A simple act of kindness can change a person's whole day. What was once dark, dismal, and gray, you can make gay. It doesn't take much effort to impart something magnificent. I must tell you that a kind word has much force, far from insignificant. A simple act of kindness can be the difference between roads traveled, for instance, to a troubled person needing a lift out of sinking gravel. If you could save a life or a soul by giving a heartfelt greeting, I know you would. Or, stop to say: "Are you okay?" to a soul that was needing. A simple act of kindness can put color back into a grimacing face; Move someone from self-destruction and self-hate, So they can find redemption in God's loving grace. It need not be your life's work, but it can give worth to someone else's life: Turn away from strife to ... Read Full Story >>
Sometimes the best kindness we can offer is to simply listen. They say talk is cheap, but in a world of technology, it seems that simply listening to someone else's voice, is secondary to the tv or game consuls.
While the internet is fantastic in the way it brings people together, and introduces people all over the world to each other, sometimes to be still, and listen to another voice who needs you to hear them, is the one thing that all these modern day devices can't replace.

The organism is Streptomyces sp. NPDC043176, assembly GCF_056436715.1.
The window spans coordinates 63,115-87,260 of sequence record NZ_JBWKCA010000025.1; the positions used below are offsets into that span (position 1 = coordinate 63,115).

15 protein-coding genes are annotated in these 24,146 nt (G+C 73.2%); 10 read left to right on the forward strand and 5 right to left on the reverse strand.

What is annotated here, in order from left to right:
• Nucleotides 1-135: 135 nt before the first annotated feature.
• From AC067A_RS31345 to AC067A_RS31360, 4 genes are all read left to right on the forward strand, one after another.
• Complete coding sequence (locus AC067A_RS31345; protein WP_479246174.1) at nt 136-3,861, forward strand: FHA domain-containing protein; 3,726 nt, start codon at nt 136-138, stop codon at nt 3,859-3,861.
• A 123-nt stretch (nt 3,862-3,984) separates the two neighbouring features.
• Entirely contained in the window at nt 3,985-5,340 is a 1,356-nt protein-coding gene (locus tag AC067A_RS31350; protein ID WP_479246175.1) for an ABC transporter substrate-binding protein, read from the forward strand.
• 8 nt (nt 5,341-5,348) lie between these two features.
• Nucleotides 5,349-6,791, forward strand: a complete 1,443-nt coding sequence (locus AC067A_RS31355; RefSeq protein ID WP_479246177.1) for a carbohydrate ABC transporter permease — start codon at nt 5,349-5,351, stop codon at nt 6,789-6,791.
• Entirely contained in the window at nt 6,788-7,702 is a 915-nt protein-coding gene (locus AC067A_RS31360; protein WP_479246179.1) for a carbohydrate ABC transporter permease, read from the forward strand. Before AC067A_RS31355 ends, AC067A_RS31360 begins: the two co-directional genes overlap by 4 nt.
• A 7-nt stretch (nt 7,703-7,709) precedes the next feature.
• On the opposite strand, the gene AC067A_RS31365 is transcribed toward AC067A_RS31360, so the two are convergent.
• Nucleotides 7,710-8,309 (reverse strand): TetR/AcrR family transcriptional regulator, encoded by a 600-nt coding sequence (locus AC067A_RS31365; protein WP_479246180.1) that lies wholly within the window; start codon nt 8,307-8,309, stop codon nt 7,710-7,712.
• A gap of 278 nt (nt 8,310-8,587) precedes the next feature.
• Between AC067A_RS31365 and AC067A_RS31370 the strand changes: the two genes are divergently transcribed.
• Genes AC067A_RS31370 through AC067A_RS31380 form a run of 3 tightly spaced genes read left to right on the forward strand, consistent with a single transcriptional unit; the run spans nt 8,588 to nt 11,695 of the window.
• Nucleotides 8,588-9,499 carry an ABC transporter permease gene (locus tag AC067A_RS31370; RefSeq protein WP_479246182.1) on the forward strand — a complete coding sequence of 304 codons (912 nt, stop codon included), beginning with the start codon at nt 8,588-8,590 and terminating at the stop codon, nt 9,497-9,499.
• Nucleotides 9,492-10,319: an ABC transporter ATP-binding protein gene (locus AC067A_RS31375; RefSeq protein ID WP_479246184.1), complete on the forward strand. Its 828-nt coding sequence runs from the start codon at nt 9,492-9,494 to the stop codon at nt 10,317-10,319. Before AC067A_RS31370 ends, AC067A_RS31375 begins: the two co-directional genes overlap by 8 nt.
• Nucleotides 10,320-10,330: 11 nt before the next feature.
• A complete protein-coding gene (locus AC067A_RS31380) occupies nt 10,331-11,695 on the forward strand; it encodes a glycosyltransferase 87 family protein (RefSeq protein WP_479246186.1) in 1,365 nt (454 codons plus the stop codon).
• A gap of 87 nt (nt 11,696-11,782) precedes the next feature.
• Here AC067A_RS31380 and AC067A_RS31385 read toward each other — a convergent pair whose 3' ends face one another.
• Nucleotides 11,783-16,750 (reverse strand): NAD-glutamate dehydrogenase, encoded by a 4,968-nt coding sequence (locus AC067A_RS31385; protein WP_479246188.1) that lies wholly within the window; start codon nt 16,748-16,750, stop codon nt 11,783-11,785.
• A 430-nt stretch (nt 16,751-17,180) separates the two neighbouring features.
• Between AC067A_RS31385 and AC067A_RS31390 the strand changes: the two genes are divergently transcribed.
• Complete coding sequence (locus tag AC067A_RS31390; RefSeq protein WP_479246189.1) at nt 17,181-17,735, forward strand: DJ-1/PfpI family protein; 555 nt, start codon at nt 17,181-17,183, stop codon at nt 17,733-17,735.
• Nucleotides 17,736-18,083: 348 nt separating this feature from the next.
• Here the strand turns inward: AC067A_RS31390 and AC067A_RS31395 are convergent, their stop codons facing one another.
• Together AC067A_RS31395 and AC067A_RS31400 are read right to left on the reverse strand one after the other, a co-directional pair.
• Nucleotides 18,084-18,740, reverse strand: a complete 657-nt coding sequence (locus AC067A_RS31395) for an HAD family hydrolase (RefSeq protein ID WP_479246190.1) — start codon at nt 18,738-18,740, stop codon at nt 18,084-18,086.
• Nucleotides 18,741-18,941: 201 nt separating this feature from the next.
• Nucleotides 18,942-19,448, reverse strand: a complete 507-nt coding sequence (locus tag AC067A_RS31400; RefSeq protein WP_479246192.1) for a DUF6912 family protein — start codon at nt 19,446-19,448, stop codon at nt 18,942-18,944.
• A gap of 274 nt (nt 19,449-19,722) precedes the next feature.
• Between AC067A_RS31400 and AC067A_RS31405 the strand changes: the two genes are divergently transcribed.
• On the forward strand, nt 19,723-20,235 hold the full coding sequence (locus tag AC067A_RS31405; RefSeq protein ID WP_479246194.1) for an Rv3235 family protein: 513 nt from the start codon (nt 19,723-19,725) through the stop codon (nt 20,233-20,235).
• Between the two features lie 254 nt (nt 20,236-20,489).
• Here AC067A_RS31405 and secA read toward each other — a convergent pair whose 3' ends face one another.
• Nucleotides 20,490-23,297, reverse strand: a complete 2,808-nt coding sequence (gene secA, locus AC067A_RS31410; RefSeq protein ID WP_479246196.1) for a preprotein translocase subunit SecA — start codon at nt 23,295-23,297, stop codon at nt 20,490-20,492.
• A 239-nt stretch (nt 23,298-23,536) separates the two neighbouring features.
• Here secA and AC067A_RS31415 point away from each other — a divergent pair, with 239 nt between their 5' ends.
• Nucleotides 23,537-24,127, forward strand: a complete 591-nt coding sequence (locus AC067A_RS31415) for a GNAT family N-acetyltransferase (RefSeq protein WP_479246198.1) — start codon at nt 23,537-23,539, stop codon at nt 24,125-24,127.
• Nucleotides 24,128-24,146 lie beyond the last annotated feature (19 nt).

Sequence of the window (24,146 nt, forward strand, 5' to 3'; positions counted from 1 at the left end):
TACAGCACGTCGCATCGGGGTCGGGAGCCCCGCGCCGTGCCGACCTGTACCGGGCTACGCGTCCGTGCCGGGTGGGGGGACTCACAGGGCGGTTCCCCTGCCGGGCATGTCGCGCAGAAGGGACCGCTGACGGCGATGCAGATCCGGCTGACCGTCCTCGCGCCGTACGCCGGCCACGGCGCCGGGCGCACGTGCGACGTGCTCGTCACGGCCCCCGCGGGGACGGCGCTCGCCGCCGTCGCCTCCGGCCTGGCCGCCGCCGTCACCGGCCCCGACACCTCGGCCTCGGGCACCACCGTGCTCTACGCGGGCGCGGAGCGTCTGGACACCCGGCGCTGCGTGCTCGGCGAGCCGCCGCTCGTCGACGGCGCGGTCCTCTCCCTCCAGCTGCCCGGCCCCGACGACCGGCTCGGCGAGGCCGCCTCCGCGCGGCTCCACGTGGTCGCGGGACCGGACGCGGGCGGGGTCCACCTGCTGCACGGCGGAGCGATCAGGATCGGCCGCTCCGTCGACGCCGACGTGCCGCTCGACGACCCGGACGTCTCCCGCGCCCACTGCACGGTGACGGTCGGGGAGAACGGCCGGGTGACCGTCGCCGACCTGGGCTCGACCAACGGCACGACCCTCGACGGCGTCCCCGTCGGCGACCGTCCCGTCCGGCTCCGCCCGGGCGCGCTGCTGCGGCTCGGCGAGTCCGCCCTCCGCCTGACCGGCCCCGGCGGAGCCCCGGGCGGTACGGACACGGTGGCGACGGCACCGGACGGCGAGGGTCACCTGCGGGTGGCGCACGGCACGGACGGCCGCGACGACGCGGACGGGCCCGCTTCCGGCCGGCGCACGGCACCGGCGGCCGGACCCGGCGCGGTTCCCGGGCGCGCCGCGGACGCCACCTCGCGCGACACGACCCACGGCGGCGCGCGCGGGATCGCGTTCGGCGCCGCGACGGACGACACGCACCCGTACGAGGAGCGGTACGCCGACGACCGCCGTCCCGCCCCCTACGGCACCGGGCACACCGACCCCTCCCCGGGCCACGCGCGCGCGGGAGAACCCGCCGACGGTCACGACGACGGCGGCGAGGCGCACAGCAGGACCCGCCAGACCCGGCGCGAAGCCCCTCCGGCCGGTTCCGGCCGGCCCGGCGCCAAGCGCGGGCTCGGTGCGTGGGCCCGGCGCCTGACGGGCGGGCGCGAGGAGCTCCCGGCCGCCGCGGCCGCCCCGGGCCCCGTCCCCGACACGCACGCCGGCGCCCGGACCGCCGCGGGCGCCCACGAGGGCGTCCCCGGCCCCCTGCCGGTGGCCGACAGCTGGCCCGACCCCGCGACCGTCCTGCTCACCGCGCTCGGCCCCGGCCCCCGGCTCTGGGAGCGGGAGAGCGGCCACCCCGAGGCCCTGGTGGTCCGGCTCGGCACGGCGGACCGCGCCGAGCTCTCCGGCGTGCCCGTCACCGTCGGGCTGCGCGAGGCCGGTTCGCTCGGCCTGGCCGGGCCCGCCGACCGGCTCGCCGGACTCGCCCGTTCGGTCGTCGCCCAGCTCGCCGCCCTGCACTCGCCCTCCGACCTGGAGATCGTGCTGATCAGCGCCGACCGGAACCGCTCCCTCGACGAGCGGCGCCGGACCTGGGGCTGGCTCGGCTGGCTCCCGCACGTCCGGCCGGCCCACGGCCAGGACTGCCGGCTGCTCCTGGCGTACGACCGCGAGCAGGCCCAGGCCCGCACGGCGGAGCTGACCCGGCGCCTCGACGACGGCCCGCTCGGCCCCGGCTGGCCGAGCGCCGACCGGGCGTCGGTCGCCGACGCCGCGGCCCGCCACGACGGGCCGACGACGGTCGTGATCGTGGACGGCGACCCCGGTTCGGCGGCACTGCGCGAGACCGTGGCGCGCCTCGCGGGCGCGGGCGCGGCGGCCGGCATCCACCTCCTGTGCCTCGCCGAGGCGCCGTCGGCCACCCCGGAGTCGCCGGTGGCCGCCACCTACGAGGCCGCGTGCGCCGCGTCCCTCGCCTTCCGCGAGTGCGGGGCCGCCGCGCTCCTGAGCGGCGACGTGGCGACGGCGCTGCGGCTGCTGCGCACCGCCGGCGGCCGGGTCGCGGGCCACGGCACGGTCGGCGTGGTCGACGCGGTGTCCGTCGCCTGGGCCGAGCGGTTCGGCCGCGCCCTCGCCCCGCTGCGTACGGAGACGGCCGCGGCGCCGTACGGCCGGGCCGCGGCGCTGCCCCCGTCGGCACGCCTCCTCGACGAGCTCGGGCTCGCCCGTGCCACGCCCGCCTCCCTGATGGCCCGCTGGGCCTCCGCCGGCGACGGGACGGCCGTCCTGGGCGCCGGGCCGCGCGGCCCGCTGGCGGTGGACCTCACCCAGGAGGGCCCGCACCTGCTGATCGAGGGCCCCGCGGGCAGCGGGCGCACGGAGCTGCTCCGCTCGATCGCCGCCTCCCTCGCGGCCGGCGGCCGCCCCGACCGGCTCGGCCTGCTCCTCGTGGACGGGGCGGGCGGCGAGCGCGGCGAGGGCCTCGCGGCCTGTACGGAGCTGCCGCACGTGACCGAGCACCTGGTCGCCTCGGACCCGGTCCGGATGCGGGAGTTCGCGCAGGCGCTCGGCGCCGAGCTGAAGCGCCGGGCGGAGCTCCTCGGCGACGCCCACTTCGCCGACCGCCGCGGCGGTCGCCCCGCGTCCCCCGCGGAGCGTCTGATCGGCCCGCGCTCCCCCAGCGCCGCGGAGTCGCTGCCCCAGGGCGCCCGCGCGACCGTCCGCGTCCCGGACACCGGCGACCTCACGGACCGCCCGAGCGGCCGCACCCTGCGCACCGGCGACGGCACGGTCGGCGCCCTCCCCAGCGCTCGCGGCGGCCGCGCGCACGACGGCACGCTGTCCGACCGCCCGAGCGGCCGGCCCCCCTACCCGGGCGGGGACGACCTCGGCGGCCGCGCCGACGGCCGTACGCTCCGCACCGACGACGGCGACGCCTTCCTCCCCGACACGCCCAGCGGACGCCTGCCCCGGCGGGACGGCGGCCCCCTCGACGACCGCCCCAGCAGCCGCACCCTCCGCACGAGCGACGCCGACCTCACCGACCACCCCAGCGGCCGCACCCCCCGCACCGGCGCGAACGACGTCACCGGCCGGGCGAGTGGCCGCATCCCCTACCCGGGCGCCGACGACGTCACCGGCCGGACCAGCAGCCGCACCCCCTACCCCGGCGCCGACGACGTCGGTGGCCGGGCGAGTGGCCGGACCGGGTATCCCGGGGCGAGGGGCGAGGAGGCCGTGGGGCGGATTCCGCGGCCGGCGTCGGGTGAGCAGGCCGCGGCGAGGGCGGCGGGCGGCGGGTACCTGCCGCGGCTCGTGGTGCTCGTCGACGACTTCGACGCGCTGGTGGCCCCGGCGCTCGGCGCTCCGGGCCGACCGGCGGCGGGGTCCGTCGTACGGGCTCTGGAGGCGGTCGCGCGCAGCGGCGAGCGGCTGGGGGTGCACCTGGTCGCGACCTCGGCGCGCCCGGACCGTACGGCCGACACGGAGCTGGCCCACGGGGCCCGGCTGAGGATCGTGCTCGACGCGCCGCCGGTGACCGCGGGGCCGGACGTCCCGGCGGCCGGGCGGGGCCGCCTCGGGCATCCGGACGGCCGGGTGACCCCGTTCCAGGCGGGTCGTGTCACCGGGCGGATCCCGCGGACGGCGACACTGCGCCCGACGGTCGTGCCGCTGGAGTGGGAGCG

There are times when a friend, child or relative, needs to share with you tales of their day, or they simply have a need to voice fears, hopes and dreams.
Listening is a big part of who we are, not just the talking and doing. It is something special that we take for granted every day without really thinking about it.
One of the greatest gifts we can bestow, is to be still and just listen!
I wanted to share with you a poem my husband wrote for me about living with IIH from his perspective. I must admit it moved me to tears.
How I cope with "our" illness,
I really just can't say.
Don't make too many plans,
Try and live just day by day.
Some days there'll be ups,
And some days there'll be downs.
Some days there'll be hospitals,
Drips,tubes and gowns.
I've always been quite mellow,
A chilled out kind of guy.
But it broke my heart in two,
When I thought that she might die.
There's one thing I am sure of,
It's "our" illness not our life.
The other thing I am sure of,
Is Heidi, my friend,my lover,my wife.
It's not like we've got cancer,
And pretty soon we'll die.
Just keep getting up each morning,
Never give up and always try.
Serving as a Moderator for an online IH (intracranial hypertension) support group has allowed me to share my knowledge and experience of living with IH with others. The group is predominantly American, and I have to say, the most caring and friendly people I've ever spoken to and one day hope to meet.
Recently some British members have joined the group, many of whom have recently been diagnosed and are finding it hard to get to grips with their IH. I've been lucky enough to get to know these members and have empathised entirely with their situations and feelings. So much so that I gave them both my home number and mobile number, in case they should ever need a shoulder, or just a friend to listen.
We often text now too and I would like to think I've taken some of their feeling of being isolated away from them -- they now know that I'm merely a phone call away. How fantastic are these technologies, when they give you the opportunity to be able to connect with people, and know that you are not only helping them in some way, but you are also helping yourself too by becoming a better person.